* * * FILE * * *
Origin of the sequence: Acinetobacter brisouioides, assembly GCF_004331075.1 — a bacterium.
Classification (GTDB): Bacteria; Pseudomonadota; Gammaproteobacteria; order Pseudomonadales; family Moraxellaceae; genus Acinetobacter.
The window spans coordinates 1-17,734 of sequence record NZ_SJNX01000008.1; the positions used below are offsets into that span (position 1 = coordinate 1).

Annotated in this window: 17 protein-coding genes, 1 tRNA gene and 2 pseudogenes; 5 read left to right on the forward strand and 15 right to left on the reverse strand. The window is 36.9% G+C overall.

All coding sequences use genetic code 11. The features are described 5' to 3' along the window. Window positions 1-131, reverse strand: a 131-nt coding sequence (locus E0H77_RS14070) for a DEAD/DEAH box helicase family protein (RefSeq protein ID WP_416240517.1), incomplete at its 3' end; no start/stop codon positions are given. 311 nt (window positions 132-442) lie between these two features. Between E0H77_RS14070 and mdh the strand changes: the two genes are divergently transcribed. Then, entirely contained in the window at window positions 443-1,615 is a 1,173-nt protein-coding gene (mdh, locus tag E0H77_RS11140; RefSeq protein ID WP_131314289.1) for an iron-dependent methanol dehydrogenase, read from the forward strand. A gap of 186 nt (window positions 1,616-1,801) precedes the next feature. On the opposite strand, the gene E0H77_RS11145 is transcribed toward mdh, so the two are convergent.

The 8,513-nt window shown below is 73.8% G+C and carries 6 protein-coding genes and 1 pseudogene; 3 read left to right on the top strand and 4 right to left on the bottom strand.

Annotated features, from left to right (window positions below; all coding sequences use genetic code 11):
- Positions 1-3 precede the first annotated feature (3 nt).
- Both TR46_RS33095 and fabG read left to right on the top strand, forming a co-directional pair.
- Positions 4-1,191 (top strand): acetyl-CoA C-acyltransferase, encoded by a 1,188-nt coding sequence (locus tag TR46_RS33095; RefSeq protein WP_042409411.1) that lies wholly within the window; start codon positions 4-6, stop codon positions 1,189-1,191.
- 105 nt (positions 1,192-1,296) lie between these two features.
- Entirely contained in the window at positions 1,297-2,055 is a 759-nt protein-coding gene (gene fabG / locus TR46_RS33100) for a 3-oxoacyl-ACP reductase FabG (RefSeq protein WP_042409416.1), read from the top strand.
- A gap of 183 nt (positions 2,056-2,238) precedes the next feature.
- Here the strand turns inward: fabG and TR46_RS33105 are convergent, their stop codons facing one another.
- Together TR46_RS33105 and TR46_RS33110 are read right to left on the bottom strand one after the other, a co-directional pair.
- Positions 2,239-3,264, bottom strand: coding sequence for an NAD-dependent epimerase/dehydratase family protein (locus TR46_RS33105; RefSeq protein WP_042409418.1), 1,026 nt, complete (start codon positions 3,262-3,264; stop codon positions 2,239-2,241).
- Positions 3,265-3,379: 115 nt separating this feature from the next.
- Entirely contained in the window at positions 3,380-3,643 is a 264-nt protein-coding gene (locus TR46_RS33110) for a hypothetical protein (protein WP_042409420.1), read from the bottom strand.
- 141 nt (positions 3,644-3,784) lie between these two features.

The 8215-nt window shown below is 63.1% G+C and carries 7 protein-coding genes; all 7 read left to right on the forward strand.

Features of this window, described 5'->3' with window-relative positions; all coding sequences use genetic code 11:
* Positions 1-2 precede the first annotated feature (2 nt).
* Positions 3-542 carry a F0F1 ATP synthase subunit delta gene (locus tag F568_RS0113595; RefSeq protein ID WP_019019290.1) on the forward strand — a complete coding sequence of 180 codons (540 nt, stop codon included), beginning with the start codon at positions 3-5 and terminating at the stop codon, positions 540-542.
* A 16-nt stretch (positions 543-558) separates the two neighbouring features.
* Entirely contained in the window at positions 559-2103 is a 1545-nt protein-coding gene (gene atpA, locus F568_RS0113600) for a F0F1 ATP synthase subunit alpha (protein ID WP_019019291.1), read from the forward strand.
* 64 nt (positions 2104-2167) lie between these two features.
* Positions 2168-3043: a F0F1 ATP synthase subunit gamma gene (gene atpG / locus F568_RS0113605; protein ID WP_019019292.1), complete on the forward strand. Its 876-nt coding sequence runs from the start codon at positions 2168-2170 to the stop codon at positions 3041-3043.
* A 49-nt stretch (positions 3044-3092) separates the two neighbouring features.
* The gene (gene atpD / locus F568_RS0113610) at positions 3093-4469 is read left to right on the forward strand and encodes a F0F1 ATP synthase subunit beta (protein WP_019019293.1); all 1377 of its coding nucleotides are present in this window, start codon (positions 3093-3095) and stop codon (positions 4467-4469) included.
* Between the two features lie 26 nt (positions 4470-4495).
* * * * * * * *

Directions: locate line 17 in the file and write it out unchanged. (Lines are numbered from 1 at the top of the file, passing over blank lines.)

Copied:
- Positions 3,265-3,379: 115 nt separating this feature from the next.